Actions of Third Persons 2
DRAM Shop Acts:
The fourth instance in which a defendant can be held liable for the actions of a third person are in partnerships and joint ventures.
Persons who engage in a joint enterprise are vicariously liable for the conduct of the other members within the scope of that enterprise. There are two requirements needed to establish a joint enterprise:
- A mutual right to control the operation of the enterprise and,
- In some jurisdictions, a common business purpose in which all people involved have a mutual interest.
There is a question as to whether or not there is a joint venture between a car owner and a passenger when they have agreed on a “share the expenses” trip. Some courts will hold this to be a joint enterprise and thus, if there is an accident, the injured plaintiff can sue either the driver or any of the passengers in the car. Other jurisdictions will not find a joint enterprise unless there is a business purpose involved.
The fifth instance in which a defendant will be liable for the actions of a third party involve liability of parents for the torts of a child.
Under the common law rule, parents are not vicariously liable for torts committed by children. However, the common law has been modified by statute in many states so that a parent, or anyone with custody of a child, can be held liable for damages caused by the child if the parent himself was negligent.
There are five possible circumstances for holding parents liable for the acts of their children:
- Parents can be held liable for failing to control the acts committed by a child in the parent’s presence.
- Parents can be held liable for failing to exercise reasonable care to protect third persons against the child’s known dangerous tendencies. For example, if a child has a habit of biting and the parents know this, the parents will be held liable to anyone the child bites.
- Parents can be held liable for failing to warn others with whom the child is likely to come into contact about the child’s known dangerous tendencies. For example, if a child has a habit of biting, the parent has a duty to warn the child’s teachers and parents of the child’s playmates.
- Parents can be held liable for failing to prevent a child’s foreseeable use of inherently dangerous instrumentalities. For example, if a parent leaves a loaded gun in an unlocked closet, it is reasonably foreseeable that the child will get his hands on the gun. In such an instance the parent will be held liable for injuries the child causes.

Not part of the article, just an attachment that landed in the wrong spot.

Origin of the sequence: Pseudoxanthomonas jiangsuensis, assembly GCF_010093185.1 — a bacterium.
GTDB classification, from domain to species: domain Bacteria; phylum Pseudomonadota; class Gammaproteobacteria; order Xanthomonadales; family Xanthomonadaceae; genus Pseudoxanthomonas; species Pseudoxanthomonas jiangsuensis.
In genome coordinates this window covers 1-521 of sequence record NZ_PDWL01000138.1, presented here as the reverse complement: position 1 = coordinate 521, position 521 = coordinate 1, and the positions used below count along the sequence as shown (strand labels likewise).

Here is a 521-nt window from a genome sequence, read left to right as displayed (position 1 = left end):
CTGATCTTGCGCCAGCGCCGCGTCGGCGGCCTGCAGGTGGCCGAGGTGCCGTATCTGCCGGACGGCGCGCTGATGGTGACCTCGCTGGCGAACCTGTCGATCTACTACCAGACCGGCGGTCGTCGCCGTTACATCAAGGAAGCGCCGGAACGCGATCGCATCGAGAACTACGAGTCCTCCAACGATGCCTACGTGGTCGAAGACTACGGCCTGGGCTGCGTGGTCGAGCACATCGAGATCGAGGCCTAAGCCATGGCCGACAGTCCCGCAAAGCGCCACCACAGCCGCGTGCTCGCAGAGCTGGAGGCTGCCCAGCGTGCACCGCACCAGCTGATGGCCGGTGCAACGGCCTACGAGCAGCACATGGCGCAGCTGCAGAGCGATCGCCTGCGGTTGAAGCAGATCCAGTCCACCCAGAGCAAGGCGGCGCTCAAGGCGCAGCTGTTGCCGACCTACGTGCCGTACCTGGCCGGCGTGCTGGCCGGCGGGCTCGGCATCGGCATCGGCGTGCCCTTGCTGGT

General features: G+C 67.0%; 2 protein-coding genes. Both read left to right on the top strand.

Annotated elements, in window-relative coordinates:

- Parents can be held liable for negligent entrustment. Negligent entrustment is negligently leaving a child with an object that the child then uses to commit a tortious or negligent act. An example of this is actually giving a child a loaded gun to play with.
The sixth and final instance in which a defendant can be held liable for the actions of a third party involve liability for tavern keepers and bar owners.
Under the common law, a seller of alcoholic beverages was not liable for injuries resulting from the buyer’s intoxication regardless of whether the injuries were sustained by the buyer or by a third person as a result of the buyer’s conduct. In other words, under the common law, a bar owner was not liable for injuries caused by a drunk customer regardless of whether the injuries were suffered by the drunk customer or by a third person injured by the drunk customer. However, in recent years many states have passed statutes called “DRAM shop acts”.
These statutes create a cause of action against bar owners in favor of third parties injured by drunken customers. See
Liability might only attach in a situation where the bar owner served, to the point of intoxication, a customer who he knew to be a violent drunk. In a situation where the customer then went out and injured a plaintiff, the plaintiff could sue the bar owner. However, if the bar owner had no idea that there was a danger in selling to the customer, he would not be held liable in the jurisdictions that require prior notice.
Under the DRAM shop acts, recovery is generally limited to injured third parties. Most jurisdictions do not allow the intoxicated person to recover for his own injuries. However, many jurisdictions do allow an intoxicated person's spouse to recover for loss of support resulting from injuries the intoxicated person suffers.
Finally, virtually all jurisdictions have allowed recovery only against commercial sellers of alcohol like bars, liquor stores or restaurants. Thus, there is no liability against a private individual who serves liquor to a guest, even if that guest is visibly intoxicated.
However, several jurisdictions have found liability against social hosts for providing liquor to minors who become intoxicated and later cause injury to a third person.